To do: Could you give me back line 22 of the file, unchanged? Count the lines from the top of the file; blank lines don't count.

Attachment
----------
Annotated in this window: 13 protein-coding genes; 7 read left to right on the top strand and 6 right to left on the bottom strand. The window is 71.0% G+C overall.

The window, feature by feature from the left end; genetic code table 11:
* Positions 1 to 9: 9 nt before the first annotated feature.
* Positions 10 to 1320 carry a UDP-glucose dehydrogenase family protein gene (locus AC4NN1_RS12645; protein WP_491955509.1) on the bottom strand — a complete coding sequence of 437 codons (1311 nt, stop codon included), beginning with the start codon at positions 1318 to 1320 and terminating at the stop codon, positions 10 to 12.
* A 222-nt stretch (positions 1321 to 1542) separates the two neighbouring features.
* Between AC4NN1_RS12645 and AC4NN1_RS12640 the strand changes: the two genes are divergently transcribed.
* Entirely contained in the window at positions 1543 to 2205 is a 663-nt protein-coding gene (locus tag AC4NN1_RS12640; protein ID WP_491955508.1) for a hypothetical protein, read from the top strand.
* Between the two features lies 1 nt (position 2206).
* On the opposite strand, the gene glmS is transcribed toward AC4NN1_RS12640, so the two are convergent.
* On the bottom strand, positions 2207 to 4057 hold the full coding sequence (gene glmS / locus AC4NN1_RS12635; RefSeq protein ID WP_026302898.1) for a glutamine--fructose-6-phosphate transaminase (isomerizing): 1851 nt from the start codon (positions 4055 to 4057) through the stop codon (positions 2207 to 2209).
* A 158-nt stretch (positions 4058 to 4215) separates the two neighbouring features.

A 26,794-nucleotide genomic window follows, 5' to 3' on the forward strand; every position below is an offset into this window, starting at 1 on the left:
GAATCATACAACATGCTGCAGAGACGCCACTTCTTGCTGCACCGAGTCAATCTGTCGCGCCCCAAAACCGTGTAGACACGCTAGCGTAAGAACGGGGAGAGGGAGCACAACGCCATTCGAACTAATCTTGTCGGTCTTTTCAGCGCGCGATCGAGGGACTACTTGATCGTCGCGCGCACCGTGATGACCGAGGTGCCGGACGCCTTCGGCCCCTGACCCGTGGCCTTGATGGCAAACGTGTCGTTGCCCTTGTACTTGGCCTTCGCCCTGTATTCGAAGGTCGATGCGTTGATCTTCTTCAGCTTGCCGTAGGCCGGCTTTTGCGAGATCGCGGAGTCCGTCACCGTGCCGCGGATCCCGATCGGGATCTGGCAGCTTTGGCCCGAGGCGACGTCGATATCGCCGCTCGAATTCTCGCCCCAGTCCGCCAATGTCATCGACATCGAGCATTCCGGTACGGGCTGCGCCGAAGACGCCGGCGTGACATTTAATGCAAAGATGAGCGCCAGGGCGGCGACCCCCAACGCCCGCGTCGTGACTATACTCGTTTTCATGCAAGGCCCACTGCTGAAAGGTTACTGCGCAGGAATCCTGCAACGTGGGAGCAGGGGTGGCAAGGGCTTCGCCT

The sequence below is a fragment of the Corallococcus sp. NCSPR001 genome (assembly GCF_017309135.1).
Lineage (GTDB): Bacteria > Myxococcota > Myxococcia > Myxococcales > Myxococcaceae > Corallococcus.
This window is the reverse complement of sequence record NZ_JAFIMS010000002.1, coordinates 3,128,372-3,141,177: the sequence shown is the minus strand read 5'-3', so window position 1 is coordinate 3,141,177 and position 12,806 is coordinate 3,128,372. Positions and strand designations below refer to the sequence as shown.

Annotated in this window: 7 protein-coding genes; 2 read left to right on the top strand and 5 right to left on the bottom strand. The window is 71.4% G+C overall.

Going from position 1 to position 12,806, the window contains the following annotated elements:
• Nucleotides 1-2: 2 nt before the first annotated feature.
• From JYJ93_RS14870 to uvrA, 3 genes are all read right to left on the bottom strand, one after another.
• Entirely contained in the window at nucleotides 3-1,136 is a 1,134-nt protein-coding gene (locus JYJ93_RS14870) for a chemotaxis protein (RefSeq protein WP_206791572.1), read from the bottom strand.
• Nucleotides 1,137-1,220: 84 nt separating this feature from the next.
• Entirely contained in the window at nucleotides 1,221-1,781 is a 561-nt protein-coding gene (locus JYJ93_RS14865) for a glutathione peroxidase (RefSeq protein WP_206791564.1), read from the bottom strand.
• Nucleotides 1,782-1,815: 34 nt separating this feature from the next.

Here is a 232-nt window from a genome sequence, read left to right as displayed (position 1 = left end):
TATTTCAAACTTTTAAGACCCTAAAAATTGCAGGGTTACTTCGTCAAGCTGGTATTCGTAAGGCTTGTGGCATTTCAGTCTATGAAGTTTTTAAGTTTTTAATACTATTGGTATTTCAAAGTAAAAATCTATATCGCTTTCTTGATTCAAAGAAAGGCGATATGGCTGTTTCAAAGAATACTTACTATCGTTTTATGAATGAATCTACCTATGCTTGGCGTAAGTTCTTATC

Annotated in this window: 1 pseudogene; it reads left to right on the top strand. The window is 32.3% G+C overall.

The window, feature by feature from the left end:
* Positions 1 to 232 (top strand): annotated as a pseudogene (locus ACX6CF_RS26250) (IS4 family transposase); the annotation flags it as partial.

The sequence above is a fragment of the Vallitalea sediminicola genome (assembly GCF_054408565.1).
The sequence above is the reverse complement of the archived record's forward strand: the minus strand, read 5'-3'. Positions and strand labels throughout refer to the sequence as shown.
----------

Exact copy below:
• Nucleotides 1,137-1,220: 84 nt separating this feature from the next.